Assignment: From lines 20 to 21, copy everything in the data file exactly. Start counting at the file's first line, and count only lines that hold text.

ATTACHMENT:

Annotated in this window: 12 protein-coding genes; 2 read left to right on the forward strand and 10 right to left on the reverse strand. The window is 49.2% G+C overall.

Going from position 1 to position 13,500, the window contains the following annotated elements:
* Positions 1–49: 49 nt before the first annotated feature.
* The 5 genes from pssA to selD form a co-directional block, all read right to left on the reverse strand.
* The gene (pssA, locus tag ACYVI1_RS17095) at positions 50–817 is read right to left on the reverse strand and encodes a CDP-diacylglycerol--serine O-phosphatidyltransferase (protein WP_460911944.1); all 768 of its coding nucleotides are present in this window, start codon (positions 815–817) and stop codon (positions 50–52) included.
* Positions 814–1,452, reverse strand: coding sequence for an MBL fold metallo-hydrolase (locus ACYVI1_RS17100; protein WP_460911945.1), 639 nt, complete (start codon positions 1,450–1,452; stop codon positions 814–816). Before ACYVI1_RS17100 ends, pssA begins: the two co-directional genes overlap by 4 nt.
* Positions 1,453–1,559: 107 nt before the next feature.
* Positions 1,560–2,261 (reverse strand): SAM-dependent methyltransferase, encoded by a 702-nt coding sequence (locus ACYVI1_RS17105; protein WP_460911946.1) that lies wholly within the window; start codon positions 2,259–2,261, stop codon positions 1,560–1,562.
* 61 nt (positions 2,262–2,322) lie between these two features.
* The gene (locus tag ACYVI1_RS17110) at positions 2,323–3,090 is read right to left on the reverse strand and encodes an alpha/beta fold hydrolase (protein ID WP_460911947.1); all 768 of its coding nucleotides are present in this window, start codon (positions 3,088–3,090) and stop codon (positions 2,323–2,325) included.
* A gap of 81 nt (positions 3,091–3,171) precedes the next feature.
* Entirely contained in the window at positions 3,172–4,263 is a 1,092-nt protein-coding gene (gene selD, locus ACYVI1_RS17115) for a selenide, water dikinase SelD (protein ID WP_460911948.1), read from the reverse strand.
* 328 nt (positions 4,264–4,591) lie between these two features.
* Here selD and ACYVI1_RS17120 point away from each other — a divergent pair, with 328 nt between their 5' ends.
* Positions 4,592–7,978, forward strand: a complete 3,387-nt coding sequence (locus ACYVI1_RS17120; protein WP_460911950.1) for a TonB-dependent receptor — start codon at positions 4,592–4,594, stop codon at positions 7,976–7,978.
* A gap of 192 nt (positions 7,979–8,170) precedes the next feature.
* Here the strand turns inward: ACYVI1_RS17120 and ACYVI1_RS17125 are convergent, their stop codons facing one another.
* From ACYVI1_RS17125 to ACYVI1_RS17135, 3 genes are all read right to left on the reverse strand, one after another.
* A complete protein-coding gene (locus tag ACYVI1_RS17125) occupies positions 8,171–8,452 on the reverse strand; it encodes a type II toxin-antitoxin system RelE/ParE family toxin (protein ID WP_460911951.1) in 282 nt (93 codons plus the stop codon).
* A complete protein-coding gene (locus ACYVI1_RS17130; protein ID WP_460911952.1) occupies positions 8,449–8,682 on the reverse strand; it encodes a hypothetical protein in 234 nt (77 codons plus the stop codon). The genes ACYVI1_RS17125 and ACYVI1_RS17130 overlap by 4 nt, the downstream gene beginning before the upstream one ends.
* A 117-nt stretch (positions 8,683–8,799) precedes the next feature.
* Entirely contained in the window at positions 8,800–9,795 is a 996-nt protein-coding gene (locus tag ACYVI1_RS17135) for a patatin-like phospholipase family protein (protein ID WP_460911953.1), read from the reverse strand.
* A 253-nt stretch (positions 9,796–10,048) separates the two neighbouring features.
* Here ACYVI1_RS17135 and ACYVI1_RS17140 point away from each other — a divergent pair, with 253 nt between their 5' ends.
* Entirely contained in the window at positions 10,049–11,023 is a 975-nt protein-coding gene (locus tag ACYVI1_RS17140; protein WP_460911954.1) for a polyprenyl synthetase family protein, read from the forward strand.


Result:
* A complete protein-coding gene (locus ACYVI1_RS17130; protein ID WP_460911952.1) occupies positions 8,449–8,682 on the reverse strand; it encodes a hypothetical protein in 234 nt (77 codons plus the stop codon). The genes ACYVI1_RS17125 and ACYVI1_RS17130 overlap by 4 nt, the downstream gene beginning before the upstream one ends.
* A 117-nt stretch (positions 8,683–8,799) precedes the next feature.